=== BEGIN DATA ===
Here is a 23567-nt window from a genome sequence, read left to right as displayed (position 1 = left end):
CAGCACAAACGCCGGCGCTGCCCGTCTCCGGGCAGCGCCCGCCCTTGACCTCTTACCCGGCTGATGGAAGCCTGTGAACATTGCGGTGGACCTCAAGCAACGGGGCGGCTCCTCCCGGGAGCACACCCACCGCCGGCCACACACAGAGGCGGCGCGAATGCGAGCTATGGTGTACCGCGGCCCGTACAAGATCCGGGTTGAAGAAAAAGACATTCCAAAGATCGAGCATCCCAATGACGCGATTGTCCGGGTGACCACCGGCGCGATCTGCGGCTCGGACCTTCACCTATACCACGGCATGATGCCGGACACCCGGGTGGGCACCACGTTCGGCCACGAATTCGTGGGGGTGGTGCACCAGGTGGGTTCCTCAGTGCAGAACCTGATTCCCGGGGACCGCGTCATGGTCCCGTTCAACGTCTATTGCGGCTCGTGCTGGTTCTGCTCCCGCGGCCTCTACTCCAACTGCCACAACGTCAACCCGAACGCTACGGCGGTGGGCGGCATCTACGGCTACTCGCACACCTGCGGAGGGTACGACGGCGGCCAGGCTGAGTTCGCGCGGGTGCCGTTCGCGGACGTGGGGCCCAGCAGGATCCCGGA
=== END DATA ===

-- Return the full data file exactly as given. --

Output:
Here is a 23567-nt window from a genome sequence, read left to right as displayed (position 1 = left end):
CAGCACAAACGCCGGCGCTGCCCGTCTCCGGGCAGCGCCCGCCCTTGACCTCTTACCCGGCTGATGGAAGCCTGTGAACATTGCGGTGGACCTCAAGCAACGGGGCGGCTCCTCCCGGGAGCACACCCACCGCCGGCCACACACAGAGGCGGCGCGAATGCGAGCTATGGTGTACCGCGGCCCGTACAAGATCCGGGTTGAAGAAAAAGACATTCCAAAGATCGAGCATCCCAATGACGCGATTGTCCGGGTGACCACCGGCGCGATCTGCGGCTCGGACCTTCACCTATACCACGGCATGATGCCGGACACCCGGGTGGGCACCACGTTCGGCCACGAATTCGTGGGGGTGGTGCACCAGGTGGGTTCCTCAGTGCAGAACCTGATTCCCGGGGACCGCGTCATGGTCCCGTTCAACGTCTATTGCGGCTCGTGCTGGTTCTGCTCCCGCGGCCTCTACTCCAACTGCCACAACGTCAACCCGAACGCTACGGCGGTGGGCGGCATCTACGGCTACTCGCACACCTGCGGAGGGTACGACGGCGGCCAGGCTGAGTTCGCGCGGGTGCCGTTCGCGGACGTGGGGCCCAGCAGGATCCCGGA